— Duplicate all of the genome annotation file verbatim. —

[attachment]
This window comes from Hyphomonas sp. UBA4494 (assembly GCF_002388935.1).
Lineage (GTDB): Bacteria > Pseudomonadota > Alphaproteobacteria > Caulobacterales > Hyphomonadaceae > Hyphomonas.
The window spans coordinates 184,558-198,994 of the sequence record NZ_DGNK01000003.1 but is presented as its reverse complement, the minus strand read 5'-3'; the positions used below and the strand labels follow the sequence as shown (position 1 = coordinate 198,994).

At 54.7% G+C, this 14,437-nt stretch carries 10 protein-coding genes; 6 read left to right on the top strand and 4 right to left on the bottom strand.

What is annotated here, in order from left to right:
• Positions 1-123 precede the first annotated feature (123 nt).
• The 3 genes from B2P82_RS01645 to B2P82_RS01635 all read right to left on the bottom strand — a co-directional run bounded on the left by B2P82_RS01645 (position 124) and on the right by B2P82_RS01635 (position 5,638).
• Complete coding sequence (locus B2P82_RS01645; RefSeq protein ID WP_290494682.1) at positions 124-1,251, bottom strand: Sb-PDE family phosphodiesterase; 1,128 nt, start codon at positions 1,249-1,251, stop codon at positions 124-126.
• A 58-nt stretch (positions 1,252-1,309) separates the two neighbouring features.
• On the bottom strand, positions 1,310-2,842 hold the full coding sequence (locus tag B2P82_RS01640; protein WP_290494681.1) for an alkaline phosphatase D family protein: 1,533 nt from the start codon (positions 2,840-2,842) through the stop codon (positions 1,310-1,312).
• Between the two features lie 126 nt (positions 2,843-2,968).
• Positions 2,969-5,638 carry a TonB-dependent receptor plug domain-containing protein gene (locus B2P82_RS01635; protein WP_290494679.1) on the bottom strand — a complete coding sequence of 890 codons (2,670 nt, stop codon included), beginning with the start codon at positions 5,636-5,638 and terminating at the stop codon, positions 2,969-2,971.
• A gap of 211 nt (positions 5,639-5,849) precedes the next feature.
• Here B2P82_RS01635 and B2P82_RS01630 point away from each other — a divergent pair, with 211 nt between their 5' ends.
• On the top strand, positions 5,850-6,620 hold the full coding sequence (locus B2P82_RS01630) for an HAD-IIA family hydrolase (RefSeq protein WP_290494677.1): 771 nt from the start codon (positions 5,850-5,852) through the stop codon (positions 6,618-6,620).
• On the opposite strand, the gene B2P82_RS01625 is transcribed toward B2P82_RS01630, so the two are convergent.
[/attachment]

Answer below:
This window comes from Hyphomonas sp. UBA4494 (assembly GCF_002388935.1).
Lineage (GTDB): Bacteria > Pseudomonadota > Alphaproteobacteria > Caulobacterales > Hyphomonadaceae > Hyphomonas.
The window spans coordinates 184,558-198,994 of the sequence record NZ_DGNK01000003.1 but is presented as its reverse complement, the minus strand read 5'-3'; the positions used below and the strand labels follow the sequence as shown (position 1 = coordinate 198,994).

At 54.7% G+C, this 14,437-nt stretch carries 10 protein-coding genes; 6 read left to right on the top strand and 4 right to left on the bottom strand.

What is annotated here, in order from left to right:
• Positions 1-123 precede the first annotated feature (123 nt).
• The 3 genes from B2P82_RS01645 to B2P82_RS01635 all read right to left on the bottom strand — a co-directional run bounded on the left by B2P82_RS01645 (position 124) and on the right by B2P82_RS01635 (position 5,638).
• Complete coding sequence (locus B2P82_RS01645; RefSeq protein ID WP_290494682.1) at positions 124-1,251, bottom strand: Sb-PDE family phosphodiesterase; 1,128 nt, start codon at positions 1,249-1,251, stop codon at positions 124-126.
• A 58-nt stretch (positions 1,252-1,309) separates the two neighbouring features.
• On the bottom strand, positions 1,310-2,842 hold the full coding sequence (locus tag B2P82_RS01640; protein WP_290494681.1) for an alkaline phosphatase D family protein: 1,533 nt from the start codon (positions 2,840-2,842) through the stop codon (positions 1,310-1,312).
• Between the two features lie 126 nt (positions 2,843-2,968).
• Positions 2,969-5,638 carry a TonB-dependent receptor plug domain-containing protein gene (locus B2P82_RS01635; protein WP_290494679.1) on the bottom strand — a complete coding sequence of 890 codons (2,670 nt, stop codon included), beginning with the start codon at positions 5,636-5,638 and terminating at the stop codon, positions 2,969-2,971.
• A gap of 211 nt (positions 5,639-5,849) precedes the next feature.
• Here B2P82_RS01635 and B2P82_RS01630 point away from each other — a divergent pair, with 211 nt between their 5' ends.
• On the top strand, positions 5,850-6,620 hold the full coding sequence (locus B2P82_RS01630) for an HAD-IIA family hydrolase (RefSeq protein WP_290494677.1): 771 nt from the start codon (positions 5,850-5,852) through the stop codon (positions 6,618-6,620).
• On the opposite strand, the gene B2P82_RS01625 is transcribed toward B2P82_RS01630, so the two are convergent.